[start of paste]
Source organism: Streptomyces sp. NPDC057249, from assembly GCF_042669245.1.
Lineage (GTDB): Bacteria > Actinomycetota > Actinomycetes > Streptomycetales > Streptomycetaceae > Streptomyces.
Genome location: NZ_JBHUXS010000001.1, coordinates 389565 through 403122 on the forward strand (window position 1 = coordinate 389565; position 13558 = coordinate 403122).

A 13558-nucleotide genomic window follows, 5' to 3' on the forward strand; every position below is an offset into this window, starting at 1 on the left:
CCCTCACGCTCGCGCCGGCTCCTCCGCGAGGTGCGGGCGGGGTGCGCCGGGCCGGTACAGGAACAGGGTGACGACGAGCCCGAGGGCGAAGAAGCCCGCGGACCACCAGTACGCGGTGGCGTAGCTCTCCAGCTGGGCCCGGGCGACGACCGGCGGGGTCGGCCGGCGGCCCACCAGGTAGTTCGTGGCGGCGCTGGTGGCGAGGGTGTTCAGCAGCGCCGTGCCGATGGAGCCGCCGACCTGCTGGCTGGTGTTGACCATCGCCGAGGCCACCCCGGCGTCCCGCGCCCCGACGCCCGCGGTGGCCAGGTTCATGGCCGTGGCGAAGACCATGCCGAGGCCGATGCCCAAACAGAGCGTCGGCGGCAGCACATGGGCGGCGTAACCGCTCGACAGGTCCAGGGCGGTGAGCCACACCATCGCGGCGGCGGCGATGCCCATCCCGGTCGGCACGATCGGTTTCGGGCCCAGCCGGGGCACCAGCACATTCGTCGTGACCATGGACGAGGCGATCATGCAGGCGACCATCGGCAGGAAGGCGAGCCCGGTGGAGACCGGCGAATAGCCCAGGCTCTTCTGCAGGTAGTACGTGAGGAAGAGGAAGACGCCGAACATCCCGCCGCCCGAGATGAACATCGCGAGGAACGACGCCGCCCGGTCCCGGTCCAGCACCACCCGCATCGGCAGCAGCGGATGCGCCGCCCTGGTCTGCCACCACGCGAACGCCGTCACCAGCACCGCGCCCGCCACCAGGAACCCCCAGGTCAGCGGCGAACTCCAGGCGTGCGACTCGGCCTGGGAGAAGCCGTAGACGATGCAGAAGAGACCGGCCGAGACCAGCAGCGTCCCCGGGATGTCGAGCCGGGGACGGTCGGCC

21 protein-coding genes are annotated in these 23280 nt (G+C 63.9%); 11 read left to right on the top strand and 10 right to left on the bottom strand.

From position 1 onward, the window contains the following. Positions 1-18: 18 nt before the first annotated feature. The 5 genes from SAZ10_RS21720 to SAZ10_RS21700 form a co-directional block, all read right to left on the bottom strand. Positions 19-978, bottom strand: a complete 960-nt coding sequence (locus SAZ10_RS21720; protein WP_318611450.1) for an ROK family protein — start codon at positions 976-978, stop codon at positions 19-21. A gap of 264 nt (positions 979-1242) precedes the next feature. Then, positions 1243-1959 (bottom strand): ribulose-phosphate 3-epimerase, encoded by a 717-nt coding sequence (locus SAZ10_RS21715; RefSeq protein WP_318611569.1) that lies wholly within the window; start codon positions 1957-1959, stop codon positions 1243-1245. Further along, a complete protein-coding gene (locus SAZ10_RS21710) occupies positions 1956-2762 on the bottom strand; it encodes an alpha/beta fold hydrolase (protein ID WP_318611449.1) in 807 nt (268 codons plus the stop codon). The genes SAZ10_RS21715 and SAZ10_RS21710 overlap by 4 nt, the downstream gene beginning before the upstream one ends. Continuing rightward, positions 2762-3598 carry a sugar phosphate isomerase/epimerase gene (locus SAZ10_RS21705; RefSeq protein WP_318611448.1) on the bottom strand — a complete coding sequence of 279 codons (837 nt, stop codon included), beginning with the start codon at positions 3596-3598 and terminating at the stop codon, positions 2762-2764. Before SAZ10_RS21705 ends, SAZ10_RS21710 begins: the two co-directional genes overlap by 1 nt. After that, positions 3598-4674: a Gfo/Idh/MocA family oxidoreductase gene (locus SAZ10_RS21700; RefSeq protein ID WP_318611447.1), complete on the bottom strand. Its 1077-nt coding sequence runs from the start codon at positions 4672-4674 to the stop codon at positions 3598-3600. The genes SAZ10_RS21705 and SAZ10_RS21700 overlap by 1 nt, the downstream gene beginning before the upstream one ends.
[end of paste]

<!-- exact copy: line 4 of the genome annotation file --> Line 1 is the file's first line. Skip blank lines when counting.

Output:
A 13558-nucleotide genomic window follows, 5' to 3' on the forward strand; every position below is an offset into this window, starting at 1 on the left: